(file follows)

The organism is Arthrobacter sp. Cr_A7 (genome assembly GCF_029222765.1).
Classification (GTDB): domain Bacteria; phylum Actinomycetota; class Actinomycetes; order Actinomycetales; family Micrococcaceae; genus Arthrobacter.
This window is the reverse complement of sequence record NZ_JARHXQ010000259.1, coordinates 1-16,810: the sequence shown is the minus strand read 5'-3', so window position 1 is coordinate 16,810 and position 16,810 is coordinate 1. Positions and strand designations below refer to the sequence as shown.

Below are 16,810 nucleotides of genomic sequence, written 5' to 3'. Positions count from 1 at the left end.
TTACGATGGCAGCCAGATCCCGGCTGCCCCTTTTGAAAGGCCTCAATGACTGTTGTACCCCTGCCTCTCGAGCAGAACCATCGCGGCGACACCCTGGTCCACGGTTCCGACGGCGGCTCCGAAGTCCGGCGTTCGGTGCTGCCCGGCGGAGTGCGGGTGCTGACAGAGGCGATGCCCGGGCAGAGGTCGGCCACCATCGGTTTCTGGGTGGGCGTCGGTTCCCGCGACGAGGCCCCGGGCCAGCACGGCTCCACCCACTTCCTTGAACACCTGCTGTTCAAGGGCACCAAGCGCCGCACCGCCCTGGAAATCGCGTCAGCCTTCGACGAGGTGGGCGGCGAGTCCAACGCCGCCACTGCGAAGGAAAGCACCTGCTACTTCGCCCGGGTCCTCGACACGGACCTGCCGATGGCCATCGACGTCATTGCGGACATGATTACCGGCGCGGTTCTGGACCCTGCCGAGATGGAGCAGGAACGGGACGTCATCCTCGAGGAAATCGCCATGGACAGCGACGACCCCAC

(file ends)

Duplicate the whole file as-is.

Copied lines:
The organism is Arthrobacter sp. Cr_A7 (genome assembly GCF_029222765.1).
Classification (GTDB): domain Bacteria; phylum Actinomycetota; class Actinomycetes; order Actinomycetales; family Micrococcaceae; genus Arthrobacter.
This window is the reverse complement of sequence record NZ_JARHXQ010000259.1, coordinates 1-16,810: the sequence shown is the minus strand read 5'-3', so window position 1 is coordinate 16,810 and position 16,810 is coordinate 1. Positions and strand designations below refer to the sequence as shown.

Below are 16,810 nucleotides of genomic sequence, written 5' to 3'. Positions count from 1 at the left end.
TTACGATGGCAGCCAGATCCCGGCTGCCCCTTTTGAAAGGCCTCAATGACTGTTGTACCCCTGCCTCTCGAGCAGAACCATCGCGGCGACACCCTGGTCCACGGTTCCGACGGCGGCTCCGAAGTCCGGCGTTCGGTGCTGCCCGGCGGAGTGCGGGTGCTGACAGAGGCGATGCCCGGGCAGAGGTCGGCCACCATCGGTTTCTGGGTGGGCGTCGGTTCCCGCGACGAGGCCCCGGGCCAGCACGGCTCCACCCACTTCCTTGAACACCTGCTGTTCAAGGGCACCAAGCGCCGCACCGCCCTGGAAATCGCGTCAGCCTTCGACGAGGTGGGCGGCGAGTCCAACGCCGCCACTGCGAAGGAAAGCACCTGCTACTTCGCCCGGGTCCTCGACACGGACCTGCCGATGGCCATCGACGTCATTGCGGACATGATTACCGGCGCGGTTCTGGACCCTGCCGAGATGGAGCAGGAACGGGACGTCATCCTCGAGGAAATCGCCATGGACAGCGACGACCCCAC